Self-Calibration Phenomenon for Near-Infrared Clinical Measurements: Theory, Simulation, and Experiments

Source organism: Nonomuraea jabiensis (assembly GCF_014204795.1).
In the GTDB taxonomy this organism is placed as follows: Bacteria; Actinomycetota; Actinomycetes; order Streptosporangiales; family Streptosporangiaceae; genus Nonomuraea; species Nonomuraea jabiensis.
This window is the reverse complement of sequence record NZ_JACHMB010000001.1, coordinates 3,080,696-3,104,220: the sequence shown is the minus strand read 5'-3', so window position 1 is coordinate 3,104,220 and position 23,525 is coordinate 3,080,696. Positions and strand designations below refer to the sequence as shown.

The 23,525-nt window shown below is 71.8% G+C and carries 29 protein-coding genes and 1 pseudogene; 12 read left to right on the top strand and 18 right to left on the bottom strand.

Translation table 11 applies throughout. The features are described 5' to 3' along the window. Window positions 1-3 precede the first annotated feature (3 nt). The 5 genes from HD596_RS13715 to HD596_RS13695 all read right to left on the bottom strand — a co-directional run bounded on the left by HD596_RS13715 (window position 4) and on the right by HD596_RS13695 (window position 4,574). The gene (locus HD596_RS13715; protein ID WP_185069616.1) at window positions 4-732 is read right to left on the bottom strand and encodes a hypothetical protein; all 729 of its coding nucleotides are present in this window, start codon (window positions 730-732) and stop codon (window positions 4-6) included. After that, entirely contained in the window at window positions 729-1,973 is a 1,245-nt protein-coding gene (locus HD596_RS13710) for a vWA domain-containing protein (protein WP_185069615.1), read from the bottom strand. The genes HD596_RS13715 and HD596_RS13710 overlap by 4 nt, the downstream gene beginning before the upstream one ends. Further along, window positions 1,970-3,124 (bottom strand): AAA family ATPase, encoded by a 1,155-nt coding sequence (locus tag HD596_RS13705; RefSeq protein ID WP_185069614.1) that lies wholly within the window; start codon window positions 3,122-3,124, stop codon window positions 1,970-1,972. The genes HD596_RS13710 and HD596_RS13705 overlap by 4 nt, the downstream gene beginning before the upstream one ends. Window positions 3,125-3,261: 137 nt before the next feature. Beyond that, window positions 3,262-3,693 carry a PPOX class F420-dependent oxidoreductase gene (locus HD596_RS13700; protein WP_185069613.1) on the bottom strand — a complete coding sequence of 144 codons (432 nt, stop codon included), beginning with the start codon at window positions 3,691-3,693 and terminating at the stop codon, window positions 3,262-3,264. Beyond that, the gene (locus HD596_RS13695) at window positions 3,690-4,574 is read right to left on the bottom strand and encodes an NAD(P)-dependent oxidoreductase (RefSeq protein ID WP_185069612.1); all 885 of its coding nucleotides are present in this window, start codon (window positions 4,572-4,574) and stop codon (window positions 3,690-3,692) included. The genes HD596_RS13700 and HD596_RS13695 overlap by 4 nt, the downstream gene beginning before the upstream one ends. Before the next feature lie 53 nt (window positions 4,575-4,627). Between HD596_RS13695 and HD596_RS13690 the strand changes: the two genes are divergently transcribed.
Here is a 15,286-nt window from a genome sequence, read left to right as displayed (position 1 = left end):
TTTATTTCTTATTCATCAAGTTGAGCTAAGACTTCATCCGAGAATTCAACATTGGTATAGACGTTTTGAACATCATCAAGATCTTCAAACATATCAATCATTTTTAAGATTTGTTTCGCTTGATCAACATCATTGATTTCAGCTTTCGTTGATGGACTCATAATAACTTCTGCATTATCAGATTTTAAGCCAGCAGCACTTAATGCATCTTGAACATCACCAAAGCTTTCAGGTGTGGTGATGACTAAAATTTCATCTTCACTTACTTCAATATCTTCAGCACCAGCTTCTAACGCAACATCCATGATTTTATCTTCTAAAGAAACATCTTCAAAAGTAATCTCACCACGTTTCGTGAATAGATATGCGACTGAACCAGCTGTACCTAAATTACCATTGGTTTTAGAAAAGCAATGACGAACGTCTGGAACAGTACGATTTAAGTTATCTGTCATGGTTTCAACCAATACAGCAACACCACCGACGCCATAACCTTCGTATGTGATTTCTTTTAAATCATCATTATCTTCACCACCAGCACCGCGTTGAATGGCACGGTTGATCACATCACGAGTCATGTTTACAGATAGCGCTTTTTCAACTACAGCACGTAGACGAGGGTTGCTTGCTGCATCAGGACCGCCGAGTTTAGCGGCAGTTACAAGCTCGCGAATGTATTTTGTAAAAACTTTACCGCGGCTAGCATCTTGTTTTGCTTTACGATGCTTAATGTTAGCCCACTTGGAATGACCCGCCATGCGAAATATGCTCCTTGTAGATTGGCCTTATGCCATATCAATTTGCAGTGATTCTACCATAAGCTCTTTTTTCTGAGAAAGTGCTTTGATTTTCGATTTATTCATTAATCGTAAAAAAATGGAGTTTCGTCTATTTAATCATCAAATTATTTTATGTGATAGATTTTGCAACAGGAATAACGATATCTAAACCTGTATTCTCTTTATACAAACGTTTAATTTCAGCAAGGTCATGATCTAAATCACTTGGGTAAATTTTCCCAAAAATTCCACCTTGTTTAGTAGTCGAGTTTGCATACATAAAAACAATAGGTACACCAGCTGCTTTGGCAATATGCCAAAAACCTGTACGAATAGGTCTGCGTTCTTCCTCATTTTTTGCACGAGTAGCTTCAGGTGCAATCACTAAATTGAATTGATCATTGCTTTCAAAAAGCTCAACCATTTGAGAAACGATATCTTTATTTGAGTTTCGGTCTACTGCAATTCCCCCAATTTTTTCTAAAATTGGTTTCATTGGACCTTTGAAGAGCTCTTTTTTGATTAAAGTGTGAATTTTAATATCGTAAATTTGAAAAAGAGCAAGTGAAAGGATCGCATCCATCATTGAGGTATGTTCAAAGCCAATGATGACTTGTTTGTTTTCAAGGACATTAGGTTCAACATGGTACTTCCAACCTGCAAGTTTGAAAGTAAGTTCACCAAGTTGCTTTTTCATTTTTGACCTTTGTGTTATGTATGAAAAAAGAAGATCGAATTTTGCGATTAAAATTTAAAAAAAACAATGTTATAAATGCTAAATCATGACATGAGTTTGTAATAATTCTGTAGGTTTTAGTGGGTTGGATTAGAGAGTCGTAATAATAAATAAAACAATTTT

An irradiated turbid medium scatters the light in accordance to its optical properties. Near-infrared (NIR) clinical methods, which are based on spectral-dependent absorption, suffer from an inherent error due to spectral-dependent scattering. We present here a unique spatial point, that is, iso-pathlength (IPL) point, on the surface of a tissue at which the intensity of re-emitted light remains constant. This scattering-indifferent point depends solely on the medium geometry. On the basis of this natural phenomenon, we suggest a novel optical method for self-calibrated clinical measurements. We found that the IPL point exists in both cylindrical and semi-infinite tissue geometries (Supporting Information, Video file). Finally, in vivo human finger and mice measurements are used to validate the crossing point between the intensity profiles of two wavelengths. Hence, measurements at the IPL point yield an accurate absorption assessment while eliminating the scattering dependence. This finding can be useful for oxygen saturation determination, NIR spectroscopy, photoplethysmography measurements, and a wide range of optical sensing methods for physiological aims.